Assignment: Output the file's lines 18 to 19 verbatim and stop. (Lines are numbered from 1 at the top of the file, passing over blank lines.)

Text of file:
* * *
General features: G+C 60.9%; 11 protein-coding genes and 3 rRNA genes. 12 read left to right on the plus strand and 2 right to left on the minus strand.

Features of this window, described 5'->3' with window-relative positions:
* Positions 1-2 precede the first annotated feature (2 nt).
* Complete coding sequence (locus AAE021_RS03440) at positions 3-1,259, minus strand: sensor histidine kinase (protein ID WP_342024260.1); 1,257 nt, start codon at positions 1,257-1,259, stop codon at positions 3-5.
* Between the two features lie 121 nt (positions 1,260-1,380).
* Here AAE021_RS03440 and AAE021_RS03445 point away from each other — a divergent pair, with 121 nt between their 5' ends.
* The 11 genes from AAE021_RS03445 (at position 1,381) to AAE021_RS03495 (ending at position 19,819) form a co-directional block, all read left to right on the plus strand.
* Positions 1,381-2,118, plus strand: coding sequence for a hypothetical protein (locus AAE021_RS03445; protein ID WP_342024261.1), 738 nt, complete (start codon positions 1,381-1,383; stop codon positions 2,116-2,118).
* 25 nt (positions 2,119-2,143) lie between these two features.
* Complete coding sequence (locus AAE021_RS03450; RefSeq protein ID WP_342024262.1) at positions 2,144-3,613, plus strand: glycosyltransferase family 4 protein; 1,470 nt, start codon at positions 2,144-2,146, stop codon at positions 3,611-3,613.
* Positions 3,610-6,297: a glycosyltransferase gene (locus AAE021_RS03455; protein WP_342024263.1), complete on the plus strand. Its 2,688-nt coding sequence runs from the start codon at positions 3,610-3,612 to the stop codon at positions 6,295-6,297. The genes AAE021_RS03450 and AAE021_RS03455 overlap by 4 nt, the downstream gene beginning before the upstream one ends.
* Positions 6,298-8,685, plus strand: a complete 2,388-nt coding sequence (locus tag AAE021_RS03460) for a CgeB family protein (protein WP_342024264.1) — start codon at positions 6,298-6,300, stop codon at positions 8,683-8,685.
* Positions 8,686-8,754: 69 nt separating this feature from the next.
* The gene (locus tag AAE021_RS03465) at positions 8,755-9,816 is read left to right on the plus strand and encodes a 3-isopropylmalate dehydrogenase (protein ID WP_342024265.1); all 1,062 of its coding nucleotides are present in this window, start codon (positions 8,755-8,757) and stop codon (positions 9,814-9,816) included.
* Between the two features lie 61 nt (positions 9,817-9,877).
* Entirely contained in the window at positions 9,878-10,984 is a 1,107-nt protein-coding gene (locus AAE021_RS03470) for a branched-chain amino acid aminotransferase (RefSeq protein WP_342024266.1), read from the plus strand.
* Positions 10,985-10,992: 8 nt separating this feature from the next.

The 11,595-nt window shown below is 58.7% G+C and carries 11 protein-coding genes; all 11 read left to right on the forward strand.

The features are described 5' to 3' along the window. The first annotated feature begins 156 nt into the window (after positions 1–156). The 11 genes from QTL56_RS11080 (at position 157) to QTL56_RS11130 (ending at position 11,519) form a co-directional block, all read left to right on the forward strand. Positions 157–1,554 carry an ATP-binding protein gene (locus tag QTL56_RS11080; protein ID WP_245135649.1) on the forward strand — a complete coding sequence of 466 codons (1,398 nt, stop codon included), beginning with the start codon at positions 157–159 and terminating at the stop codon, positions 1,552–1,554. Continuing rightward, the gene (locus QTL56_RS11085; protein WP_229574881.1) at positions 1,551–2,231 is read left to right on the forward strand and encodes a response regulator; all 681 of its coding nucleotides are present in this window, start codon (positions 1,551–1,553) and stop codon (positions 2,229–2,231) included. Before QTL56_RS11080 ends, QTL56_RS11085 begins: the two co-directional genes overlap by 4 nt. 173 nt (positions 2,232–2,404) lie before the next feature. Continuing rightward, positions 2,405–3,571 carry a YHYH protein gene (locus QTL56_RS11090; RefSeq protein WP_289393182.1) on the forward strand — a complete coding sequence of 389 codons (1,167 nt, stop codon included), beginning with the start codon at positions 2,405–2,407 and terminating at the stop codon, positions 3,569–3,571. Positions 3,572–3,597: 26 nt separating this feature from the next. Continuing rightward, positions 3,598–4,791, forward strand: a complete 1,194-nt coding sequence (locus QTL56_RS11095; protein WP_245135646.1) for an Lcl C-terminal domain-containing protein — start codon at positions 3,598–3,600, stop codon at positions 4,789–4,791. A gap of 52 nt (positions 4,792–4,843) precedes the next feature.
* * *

The 11,595-nt window shown below is 58.7% G+C and carries 11 protein-coding genes; all 11 read left to right on the forward strand.

The features are described 5' to 3' along the window. The first annotated feature begins 156 nt into the window (after positions 1–156). The 11 genes from QTL56_RS11080 (at position 157) to QTL56_RS11130 (ending at position 11,519) form a co-directional block, all read left to right on the forward strand. Positions 157–1,554 carry an ATP-binding protein gene (locus tag QTL56_RS11080; protein ID WP_245135649.1) on the forward strand — a complete coding sequence of 466 codons (1,398 nt, stop codon included), beginning with the start codon at positions 157–159 and terminating at the stop codon, positions 1,552–1,554. Continuing rightward, the gene (locus QTL56_RS11085; protein WP_229574881.1) at positions 1,551–2,231 is read left to right on the forward strand and encodes a response regulator; all 681 of its coding nucleotides are present in this window, start codon (positions 1,551–1,553) and stop codon (positions 2,229–2,231) included. Before QTL56_RS11080 ends, QTL56_RS11085 begins: the two co-directional genes overlap by 4 nt. 173 nt (positions 2,232–2,404) lie before the next feature. Continuing rightward, positions 2,405–3,571 carry a YHYH protein gene (locus QTL56_RS11090; RefSeq protein WP_289393182.1) on the forward strand — a complete coding sequence of 389 codons (1,167 nt, stop codon included), beginning with the start codon at positions 2,405–2,407 and terminating at the stop codon, positions 3,569–3,571. Positions 3,572–3,597: 26 nt separating this feature from the next. Continuing rightward, positions 3,598–4,791, forward strand: a complete 1,194-nt coding sequence (locus QTL56_RS11095; protein WP_245135646.1) for an Lcl C-terminal domain-containing protein — start codon at positions 3,598–3,600, stop codon at positions 4,789–4,791. A gap of 52 nt (positions 4,792–4,843) precedes the next feature.